Bitqyck a $13 million fraudulent scheme says SEC
The SEC has filed a lawsuit against Bitqyck and owners Bruce Bise and Samuel Mendez.
The regulator alleges Bise and Mendez ” engaged in deceptive conduct”, and that Bitqyck itself was a $13 million dollar scam.
Bitqyck launched in December 2016 and, according to the SEC, solicited over $13 million from more than 13,000 investors in twenty-one countries.
BehindMLM reviewed Bitqyck in March 2017. Based on its business model and compensation plan, we concluded Bitqyck was your typical MLM pump and dump crypto Ponzi scheme.
Part of the fraud behind Bitqyck was Bise and Mendez representing that ROI withdrawals were funded by Bitqyck’s “QyckDeals” daily-deals platform.
Bitqyck marketed QyckDeals as “a global marketplace that would attract millions of consumers and affiliates”.
In reality, while Bitqyck did sell some products to customers, there was no global marketplace, and Bitqyck did not have the ability to create the QyckDeals platform due to technological limitations.
Bitqyck also claimed to own
a cryptocurrency mining facility in the State of Washington.
This was not true. Bitqyck did not own a cryptocurrency mining facility.
One aspect of the MLM offering saw Bitqyck represent that Bitqyck’s bitqy token had “one tenth of a share of Bitqyck Inc. common stock embedded into it.”
The SEC’s investigation revealed that
although the computer code associated with the Bitqy token included a “legal” section stating that a holder of a Bitqy token is also the holder of one-tenth of a share of Bitqy common stock, this section was merely a non-executable note field (consisting of plain text) and not a smart contract (which is executable code).
Thus, Bitqyck common stock ownership was not somehow governed and guaranteed by code; rather, the transfer of common stock was left to the discretion of Bise and Mendez.
In fact, Bise and Mendez decided that none of the Bitqy token holders would become Bitqyck shareholders of record, and Bitqyck never issued any shares (or partial shares) of common stock to investors.
Withdrawal requests by Bitqyck affiliates were processed through TradeBQ, an internal exchange.
TradeBQ.com brought the orders of multiple buyers and sellers together in the Bitqy security using established, non-discretionary methods.
As such, Bitqyck was required to register TradeBQ.com with the SEC as a national securities exchange and failed to do so in violation of the federal securities laws.
We brought this up in our 2017 Bitqyck review. To this day though, a disturbingly large percentage of investors believe MLM cryptocurrency offerings are exempt from securities laws.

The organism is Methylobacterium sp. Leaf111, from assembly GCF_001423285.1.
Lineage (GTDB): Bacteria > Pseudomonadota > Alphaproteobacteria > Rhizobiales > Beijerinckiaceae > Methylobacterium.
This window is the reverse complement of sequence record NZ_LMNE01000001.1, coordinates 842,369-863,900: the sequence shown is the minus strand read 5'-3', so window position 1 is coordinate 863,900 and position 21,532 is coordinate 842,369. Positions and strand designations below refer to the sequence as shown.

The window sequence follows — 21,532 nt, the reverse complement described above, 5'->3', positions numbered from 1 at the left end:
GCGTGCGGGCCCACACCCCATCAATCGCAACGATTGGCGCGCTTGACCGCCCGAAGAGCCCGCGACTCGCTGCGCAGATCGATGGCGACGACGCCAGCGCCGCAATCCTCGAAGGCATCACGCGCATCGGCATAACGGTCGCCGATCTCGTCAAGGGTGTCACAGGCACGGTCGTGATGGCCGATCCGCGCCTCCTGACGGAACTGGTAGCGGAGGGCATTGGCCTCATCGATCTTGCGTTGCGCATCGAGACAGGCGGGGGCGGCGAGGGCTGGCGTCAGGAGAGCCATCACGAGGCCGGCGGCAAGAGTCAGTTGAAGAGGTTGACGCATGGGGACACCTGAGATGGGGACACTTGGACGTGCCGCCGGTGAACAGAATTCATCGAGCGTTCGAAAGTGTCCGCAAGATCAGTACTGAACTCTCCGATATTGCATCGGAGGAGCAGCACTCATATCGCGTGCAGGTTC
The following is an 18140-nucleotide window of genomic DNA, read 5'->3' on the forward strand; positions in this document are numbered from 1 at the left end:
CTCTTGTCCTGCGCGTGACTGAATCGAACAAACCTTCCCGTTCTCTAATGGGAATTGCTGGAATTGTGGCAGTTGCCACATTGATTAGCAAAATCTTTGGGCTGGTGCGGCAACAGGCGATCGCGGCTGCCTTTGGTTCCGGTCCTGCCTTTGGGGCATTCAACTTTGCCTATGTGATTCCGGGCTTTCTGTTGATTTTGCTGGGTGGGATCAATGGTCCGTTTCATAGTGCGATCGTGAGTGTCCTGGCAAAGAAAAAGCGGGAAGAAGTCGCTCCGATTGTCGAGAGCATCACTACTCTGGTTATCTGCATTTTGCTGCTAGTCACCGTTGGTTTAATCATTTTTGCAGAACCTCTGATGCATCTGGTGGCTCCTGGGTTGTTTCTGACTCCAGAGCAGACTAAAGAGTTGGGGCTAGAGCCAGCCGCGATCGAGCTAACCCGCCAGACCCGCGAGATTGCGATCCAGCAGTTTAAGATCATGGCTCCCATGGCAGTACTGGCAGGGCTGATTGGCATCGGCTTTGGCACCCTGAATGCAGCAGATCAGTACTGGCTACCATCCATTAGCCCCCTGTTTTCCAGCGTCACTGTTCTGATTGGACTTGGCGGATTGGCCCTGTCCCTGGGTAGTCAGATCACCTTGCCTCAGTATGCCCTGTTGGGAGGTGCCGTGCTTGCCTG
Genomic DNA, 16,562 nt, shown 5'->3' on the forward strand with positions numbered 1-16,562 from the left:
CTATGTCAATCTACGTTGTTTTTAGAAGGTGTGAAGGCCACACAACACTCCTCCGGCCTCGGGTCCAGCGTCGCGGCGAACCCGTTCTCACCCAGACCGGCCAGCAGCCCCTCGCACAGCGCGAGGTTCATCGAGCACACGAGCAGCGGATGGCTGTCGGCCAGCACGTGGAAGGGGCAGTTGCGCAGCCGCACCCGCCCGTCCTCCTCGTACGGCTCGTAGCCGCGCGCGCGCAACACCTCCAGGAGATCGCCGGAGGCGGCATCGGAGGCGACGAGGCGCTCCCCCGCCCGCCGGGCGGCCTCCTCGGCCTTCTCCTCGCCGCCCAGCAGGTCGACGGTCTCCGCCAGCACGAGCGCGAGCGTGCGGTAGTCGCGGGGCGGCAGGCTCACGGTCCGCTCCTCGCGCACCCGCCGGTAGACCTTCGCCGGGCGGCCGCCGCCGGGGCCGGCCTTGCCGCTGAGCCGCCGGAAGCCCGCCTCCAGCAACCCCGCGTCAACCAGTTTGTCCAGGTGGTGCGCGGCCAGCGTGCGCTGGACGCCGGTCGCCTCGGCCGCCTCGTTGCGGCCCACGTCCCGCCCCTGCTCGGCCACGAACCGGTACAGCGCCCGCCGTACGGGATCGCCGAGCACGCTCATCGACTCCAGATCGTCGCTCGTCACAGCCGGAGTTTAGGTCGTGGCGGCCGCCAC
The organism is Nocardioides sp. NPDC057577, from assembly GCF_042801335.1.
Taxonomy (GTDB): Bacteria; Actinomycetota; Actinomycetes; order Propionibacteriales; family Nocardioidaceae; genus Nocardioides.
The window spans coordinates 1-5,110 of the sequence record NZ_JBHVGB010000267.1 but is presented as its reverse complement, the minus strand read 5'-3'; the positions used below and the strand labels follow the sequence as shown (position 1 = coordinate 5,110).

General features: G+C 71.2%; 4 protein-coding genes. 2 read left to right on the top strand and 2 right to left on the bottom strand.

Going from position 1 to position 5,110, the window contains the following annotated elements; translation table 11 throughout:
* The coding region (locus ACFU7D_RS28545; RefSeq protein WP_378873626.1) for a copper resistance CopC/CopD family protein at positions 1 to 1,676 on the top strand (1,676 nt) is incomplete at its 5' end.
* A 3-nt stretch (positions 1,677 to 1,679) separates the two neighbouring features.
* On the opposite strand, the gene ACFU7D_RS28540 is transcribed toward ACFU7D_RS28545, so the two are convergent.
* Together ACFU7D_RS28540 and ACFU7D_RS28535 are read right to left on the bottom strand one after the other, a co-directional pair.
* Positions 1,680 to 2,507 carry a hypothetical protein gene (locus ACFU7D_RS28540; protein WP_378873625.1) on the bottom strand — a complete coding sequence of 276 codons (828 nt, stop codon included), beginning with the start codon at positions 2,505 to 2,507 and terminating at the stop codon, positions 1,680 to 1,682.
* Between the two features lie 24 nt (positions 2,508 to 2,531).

As Bitqyck and bitqy began to collapse, “bitqyM” was introduced in mid 2017.
BitqyM was used to solicit investment, on the representation that bitqyM was backed by Bitqyck’s cryptocurrency mining operations.
Bitqyck claimed it had an edge over competitors because it could procure electricity at “below-market rates”.
Defendants’ statements about the BitqyM offering were false and misleading.
Bitqyck never owned or had any contractual right to any digital asset mining facility in Washington State or anywhere else.
Additionally, Bitqyck had no contract to purchase electricity at below-market rates.
The BitqyM tokens that Defendants offered and sold to investors are investment contracts and thus securities.
Throughout the course of Bitqyck’s life cycle, roughly $4.5 million was paid out in commissions.
Bise and Mendez paid themselves out of investor funds.
Between personal distributions and payments for personal expenses, Bise received at least approximately $684,092 and Mendez received approximately $644,821 in ill-gotten gains.
The SEC’s investigation revealed that, as a collective, Bitqyck investors lost 66% of funds invested.
As a result of their operation of Bitqyck, the SEC alleges Bruce Bise and Sam Mendez
violated, and unless enjoined will continue to violate, the antifraud, securities registration, and securities exchange registration provisions of the federal securities laws.
Specific claims of relief cited by the SEC include
- violations of the antifraud provisions of the Securities Act;
- violations of the securities registration provisions of the Securities Act; and
- violations of the exchange registration provisions of the Securities Act.
Additionally the SEC also sought
- an injunction against Bitqyck, Bise and Mendez;
- disgorgement of “all ill-gotten gains” plus interest; and
- a civil penalty.
At the time of publication the SEC’s Bitqyck case is yet to appear on Pacer.
As per an August 29th press-release however, the regulator reveals that rather then defend the SEC’s allegations, both Bice and Mendez have settled.
Bitqyck, Bise and Mendez consented to final judgments agreeing to all the injunctive relief.
Bitqyck also consented to an order requiring that it pay disgorgement, prejudgment interest and a civil penalty of $8,375,617.
Bise and Mendez consented to the entry of an order that they each pay disgorgement, prejudgment interest and a civil penalty of $890,254 and $850,022, respectively.
I’ll check the case docket when it becomes available but I’m not expecting there to be anything more to the case.
Bruce Bise and Sam Mendez appear to have learned of the SEC’s investigation in mid 2018.
This prompted them to announce that Bitqyck, although having effectively already collapsed, would be “wound down”.
As part of the announcement, Bise and Mendez announced Firstmover International – a planned continuation of Bitqyck’s investment fraud.
Bise and Mendez believed that by setting up Firstmover International offshore, the SEC wouldn’t go after them.
As far as I know Firstmover International only lasted a few months before Bise and Mendez pulled the plug.